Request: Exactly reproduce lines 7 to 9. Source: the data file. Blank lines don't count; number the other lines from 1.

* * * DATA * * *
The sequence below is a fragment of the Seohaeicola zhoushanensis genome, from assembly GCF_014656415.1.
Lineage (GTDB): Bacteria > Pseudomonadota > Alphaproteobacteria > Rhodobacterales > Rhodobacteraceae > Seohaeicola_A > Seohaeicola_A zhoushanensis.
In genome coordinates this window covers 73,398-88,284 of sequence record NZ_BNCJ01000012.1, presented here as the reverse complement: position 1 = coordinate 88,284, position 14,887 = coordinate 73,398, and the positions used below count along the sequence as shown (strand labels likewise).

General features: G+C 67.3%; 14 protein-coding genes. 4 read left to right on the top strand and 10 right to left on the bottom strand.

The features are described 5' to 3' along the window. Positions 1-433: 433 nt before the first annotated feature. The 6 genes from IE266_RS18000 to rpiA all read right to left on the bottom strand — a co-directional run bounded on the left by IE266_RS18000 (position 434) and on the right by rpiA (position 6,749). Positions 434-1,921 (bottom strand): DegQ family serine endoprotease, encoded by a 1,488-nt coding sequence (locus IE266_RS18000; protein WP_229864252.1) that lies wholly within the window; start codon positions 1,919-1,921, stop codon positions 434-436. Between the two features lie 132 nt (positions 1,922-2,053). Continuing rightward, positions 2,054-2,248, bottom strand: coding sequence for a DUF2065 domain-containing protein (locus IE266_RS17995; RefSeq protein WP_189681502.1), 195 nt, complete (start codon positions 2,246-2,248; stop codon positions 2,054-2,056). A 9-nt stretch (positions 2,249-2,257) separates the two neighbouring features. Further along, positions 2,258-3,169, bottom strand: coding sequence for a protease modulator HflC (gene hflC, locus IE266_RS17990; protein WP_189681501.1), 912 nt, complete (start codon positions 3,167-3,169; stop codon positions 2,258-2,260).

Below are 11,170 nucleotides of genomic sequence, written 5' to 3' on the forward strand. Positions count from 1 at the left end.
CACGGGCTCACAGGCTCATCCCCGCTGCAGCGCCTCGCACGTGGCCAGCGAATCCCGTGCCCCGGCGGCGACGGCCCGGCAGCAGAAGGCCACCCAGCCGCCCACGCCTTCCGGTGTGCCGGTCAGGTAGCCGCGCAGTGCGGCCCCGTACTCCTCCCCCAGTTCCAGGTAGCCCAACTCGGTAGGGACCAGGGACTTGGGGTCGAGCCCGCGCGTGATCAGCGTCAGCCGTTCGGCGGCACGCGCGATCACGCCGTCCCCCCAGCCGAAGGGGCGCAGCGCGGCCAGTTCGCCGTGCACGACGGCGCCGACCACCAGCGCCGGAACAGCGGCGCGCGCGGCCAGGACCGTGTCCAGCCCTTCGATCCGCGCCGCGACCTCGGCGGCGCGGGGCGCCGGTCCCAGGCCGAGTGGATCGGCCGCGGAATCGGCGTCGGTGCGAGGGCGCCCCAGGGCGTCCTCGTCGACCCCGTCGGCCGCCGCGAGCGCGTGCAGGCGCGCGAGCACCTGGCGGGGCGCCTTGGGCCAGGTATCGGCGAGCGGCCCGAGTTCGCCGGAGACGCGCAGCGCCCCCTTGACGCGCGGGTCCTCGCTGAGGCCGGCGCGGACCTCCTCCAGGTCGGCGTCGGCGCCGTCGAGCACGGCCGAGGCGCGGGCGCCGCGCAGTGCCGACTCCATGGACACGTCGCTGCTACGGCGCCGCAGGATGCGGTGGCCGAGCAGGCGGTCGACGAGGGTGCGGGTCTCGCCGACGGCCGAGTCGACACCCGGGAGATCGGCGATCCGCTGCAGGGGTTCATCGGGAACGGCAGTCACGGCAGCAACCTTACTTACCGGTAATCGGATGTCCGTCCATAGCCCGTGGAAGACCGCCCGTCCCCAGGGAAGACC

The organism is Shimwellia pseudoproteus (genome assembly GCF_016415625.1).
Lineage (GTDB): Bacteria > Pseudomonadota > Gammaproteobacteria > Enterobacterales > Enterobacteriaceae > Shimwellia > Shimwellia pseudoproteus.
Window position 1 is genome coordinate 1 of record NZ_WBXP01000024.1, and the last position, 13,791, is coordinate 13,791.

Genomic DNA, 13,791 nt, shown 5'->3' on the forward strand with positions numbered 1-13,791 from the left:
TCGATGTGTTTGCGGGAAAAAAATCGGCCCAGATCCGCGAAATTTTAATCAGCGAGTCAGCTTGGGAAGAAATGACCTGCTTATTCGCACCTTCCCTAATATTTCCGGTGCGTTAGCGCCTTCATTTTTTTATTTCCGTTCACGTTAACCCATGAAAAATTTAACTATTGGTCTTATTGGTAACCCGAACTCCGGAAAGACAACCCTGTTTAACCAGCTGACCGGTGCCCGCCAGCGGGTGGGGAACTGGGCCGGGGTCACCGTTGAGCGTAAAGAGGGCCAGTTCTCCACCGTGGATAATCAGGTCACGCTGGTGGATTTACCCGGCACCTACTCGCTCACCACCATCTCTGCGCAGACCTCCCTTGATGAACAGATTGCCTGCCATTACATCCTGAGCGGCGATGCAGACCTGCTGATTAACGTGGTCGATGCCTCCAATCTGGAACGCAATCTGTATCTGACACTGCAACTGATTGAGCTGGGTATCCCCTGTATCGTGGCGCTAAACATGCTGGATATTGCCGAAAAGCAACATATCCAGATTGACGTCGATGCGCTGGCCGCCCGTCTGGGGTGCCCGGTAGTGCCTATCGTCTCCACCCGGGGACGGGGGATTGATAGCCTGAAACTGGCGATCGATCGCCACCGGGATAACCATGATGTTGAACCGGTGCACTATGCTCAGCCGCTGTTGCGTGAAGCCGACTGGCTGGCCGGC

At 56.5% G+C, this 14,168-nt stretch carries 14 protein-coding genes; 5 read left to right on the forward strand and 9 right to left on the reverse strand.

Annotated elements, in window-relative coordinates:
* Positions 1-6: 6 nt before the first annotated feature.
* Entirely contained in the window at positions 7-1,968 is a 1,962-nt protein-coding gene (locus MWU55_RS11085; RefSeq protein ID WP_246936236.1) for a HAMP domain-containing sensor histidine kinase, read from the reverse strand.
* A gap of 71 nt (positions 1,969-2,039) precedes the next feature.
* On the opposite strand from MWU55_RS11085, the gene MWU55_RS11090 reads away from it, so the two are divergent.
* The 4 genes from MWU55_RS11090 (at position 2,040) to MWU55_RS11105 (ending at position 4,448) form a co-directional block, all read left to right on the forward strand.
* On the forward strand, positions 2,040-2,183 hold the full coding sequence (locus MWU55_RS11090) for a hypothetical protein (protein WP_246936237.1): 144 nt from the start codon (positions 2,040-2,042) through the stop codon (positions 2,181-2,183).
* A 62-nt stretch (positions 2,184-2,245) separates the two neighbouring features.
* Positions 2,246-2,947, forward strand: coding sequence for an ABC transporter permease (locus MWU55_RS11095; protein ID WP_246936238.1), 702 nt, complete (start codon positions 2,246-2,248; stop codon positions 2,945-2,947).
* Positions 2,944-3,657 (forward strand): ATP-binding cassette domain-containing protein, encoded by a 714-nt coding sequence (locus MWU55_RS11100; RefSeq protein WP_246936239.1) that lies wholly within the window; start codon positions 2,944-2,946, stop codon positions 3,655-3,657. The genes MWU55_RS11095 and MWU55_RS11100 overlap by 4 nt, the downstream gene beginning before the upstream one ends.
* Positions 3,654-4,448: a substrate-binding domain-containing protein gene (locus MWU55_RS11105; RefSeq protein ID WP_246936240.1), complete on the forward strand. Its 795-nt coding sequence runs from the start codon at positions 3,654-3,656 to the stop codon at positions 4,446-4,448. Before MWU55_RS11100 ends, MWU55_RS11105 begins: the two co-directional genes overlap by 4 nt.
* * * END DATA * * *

CACGGGCTCACAGGCTCATCCCCGCTGCAGCGCCTCGCACGTGGCCAGCGAATCCCGTGCCCCGGCGGCGACGGCCCGGCAGCAGAAGGCCACCCAGCCGCCCACGCCTTCCGGTGTGCCGGTCAGGTAGCCGCGCAGTGCGGCCCCGTACTCCTCCCCCAGTTCCAGGTAGCCCAACTCGGTAGGGACCAGGGACTTGGGGTCGAGCCCGCGCGTGATCAGCGTCAGCCGTTCGGCGGCACGCGCGATCACGCCGTCCCCCCAGCCGAAGGGGCGCAGCGCGGCCAGTTCGCCGTGCACGACGGCGCCGACCACCAGCGCCGGAACAGCGGCGCGCGCGGCCAGGACCGTGTCCAGCCCTTCGATCCGCGCCGCGACCTCGGCGGCGCGGGGCGCCGGTCCCAGGCCGAGTGGATCGGCCGCGGAATCGGCGTCGGTGCGAGGGCGCCCCAGGGCGTCCTCGTCGACCCCGTCGGCCGCCGCGAGCGCGTGCAGGCGCGCGAGCACCTGGCGGGGCGCCTTGGGCCAGGTATCGGCGAGCGGCCCGAGTTCGCCGGAGACGCGCAGCGCCCCCTTGACGCGCGGGTCCTCGCTGAGGCCGGCGCGGACCTCCTCCAGGTCGGCGTCGGCGCCGTCGAGCACGGCCGAGGCGCGGGCGCCGCGCAGTGCCGACTCCATGGACACGTCGCTGCTACGGCGCCGCAGGATGCGGTGGCCGAGCAGGCGGTCGACGAGGGTGCGGGTCTCGCCGACGGCCGAGTCGACACCCGGGAGATCGGCGATCCGCTGCAGGGGTTCATCGGGAACGGCAGTCACGGCAGCAACCTTACTTACCGGTAATCGGATGTCCGTCCATAGCCCGTGGAAGACCGCCCGTCCCCAGGGAAGACC

The organism is Shimwellia pseudoproteus (genome assembly GCF_016415625.1).
Lineage (GTDB): Bacteria > Pseudomonadota > Gammaproteobacteria > Enterobacterales > Enterobacteriaceae > Shimwellia > Shimwellia pseudoproteus.